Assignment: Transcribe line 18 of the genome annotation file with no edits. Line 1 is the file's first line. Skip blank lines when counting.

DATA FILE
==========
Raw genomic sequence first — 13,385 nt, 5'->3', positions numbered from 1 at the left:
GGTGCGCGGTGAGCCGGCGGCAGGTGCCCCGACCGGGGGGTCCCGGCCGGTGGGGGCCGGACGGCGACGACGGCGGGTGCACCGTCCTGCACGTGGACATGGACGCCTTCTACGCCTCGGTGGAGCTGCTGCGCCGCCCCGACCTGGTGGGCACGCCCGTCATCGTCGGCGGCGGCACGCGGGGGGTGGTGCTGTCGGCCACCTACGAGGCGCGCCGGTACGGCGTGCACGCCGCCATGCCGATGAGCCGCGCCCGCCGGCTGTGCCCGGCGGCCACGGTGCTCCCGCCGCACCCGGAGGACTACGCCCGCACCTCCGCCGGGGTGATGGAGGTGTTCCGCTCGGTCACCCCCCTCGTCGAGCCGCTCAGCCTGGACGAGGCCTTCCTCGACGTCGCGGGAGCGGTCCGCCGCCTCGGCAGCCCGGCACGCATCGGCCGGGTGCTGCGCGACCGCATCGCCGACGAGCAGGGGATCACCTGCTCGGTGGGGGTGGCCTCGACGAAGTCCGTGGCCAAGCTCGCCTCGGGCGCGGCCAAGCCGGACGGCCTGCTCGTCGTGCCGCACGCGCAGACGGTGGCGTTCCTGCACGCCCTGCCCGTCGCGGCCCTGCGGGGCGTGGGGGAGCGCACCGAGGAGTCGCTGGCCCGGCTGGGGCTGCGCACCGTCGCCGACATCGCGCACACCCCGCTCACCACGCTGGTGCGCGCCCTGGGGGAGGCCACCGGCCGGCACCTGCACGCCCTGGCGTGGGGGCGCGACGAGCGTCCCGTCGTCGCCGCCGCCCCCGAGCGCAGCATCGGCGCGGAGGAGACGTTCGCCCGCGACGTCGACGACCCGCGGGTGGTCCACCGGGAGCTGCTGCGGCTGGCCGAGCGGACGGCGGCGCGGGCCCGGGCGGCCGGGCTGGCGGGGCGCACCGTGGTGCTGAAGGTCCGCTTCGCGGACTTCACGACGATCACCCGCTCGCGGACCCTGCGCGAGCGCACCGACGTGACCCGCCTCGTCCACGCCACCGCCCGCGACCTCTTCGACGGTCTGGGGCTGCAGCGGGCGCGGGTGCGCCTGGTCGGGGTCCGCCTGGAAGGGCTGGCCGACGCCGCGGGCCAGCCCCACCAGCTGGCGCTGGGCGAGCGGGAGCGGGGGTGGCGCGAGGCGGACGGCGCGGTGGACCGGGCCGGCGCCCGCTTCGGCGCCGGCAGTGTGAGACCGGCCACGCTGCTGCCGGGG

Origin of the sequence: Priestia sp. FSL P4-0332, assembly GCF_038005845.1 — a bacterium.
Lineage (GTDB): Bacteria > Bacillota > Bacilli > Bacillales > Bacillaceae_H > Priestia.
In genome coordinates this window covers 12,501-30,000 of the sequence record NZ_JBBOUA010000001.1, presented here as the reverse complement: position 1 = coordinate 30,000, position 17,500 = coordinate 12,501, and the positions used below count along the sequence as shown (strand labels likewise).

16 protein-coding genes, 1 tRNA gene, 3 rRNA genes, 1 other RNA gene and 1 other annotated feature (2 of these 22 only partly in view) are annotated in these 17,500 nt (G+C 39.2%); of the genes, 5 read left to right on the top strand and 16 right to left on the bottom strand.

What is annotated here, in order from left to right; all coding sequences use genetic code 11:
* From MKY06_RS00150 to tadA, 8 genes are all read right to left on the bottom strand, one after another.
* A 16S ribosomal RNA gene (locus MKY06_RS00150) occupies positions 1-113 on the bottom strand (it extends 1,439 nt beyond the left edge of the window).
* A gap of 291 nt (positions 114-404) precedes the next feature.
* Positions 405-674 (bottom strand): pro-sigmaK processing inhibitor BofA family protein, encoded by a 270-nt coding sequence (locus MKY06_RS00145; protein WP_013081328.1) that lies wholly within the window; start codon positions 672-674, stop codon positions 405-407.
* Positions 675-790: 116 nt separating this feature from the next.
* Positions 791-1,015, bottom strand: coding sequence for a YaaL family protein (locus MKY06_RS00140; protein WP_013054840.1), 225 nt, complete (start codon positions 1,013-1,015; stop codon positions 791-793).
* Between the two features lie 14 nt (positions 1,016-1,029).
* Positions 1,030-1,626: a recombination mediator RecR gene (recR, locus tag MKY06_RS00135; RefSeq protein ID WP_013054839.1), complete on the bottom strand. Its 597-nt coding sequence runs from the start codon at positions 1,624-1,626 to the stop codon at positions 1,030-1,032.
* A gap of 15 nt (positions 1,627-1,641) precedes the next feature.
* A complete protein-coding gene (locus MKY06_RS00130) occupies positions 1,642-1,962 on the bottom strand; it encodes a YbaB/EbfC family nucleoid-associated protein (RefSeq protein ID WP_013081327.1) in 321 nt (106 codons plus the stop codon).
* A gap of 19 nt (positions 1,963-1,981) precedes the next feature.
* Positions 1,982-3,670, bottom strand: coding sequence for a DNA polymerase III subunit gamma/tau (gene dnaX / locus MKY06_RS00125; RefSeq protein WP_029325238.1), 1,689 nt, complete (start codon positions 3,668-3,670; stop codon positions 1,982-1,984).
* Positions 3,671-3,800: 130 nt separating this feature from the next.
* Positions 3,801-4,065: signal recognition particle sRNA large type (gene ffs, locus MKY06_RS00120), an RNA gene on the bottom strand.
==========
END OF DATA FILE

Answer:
* A gap of 19 nt (positions 1,963-1,981) precedes the next feature.